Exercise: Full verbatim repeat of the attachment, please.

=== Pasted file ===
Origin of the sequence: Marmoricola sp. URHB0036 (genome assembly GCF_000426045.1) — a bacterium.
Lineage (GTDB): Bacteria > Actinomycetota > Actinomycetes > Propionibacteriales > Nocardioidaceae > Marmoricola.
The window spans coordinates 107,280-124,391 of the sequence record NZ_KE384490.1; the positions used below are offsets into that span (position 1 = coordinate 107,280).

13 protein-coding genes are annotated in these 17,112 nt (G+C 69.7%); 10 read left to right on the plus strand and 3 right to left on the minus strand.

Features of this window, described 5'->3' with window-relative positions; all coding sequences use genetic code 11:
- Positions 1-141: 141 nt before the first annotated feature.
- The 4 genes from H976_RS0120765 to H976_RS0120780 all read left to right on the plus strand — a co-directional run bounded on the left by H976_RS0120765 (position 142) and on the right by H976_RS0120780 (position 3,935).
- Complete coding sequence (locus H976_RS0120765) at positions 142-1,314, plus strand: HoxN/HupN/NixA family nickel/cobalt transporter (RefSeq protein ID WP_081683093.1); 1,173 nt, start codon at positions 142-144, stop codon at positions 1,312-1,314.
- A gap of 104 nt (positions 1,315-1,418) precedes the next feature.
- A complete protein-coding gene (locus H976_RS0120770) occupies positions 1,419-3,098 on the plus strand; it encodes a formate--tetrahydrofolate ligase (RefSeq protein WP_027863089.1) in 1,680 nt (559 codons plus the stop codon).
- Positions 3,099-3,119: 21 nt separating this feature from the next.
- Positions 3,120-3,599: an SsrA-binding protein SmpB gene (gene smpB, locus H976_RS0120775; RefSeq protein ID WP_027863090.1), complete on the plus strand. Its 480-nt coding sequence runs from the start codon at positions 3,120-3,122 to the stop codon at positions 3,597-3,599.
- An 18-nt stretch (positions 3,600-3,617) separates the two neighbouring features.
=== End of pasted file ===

Origin of the sequence: Marmoricola sp. URHB0036 (genome assembly GCF_000426045.1) — a bacterium.
Lineage (GTDB): Bacteria > Actinomycetota > Actinomycetes > Propionibacteriales > Nocardioidaceae > Marmoricola.
The window spans coordinates 107,280-124,391 of the sequence record NZ_KE384490.1; the positions used below are offsets into that span (position 1 = coordinate 107,280).

13 protein-coding genes are annotated in these 17,112 nt (G+C 69.7%); 10 read left to right on the plus strand and 3 right to left on the minus strand.

Features of this window, described 5'->3' with window-relative positions; all coding sequences use genetic code 11:
- Positions 1-141: 141 nt before the first annotated feature.
- The 4 genes from H976_RS0120765 to H976_RS0120780 all read left to right on the plus strand — a co-directional run bounded on the left by H976_RS0120765 (position 142) and on the right by H976_RS0120780 (position 3,935).
- Complete coding sequence (locus H976_RS0120765) at positions 142-1,314, plus strand: HoxN/HupN/NixA family nickel/cobalt transporter (RefSeq protein ID WP_081683093.1); 1,173 nt, start codon at positions 142-144, stop codon at positions 1,312-1,314.
- A gap of 104 nt (positions 1,315-1,418) precedes the next feature.
- A complete protein-coding gene (locus H976_RS0120770) occupies positions 1,419-3,098 on the plus strand; it encodes a formate--tetrahydrofolate ligase (RefSeq protein WP_027863089.1) in 1,680 nt (559 codons plus the stop codon).
- Positions 3,099-3,119: 21 nt separating this feature from the next.
- Positions 3,120-3,599: an SsrA-binding protein SmpB gene (gene smpB, locus H976_RS0120775; RefSeq protein ID WP_027863090.1), complete on the plus strand. Its 480-nt coding sequence runs from the start codon at positions 3,120-3,122 to the stop codon at positions 3,597-3,599.
- An 18-nt stretch (positions 3,600-3,617) separates the two neighbouring features.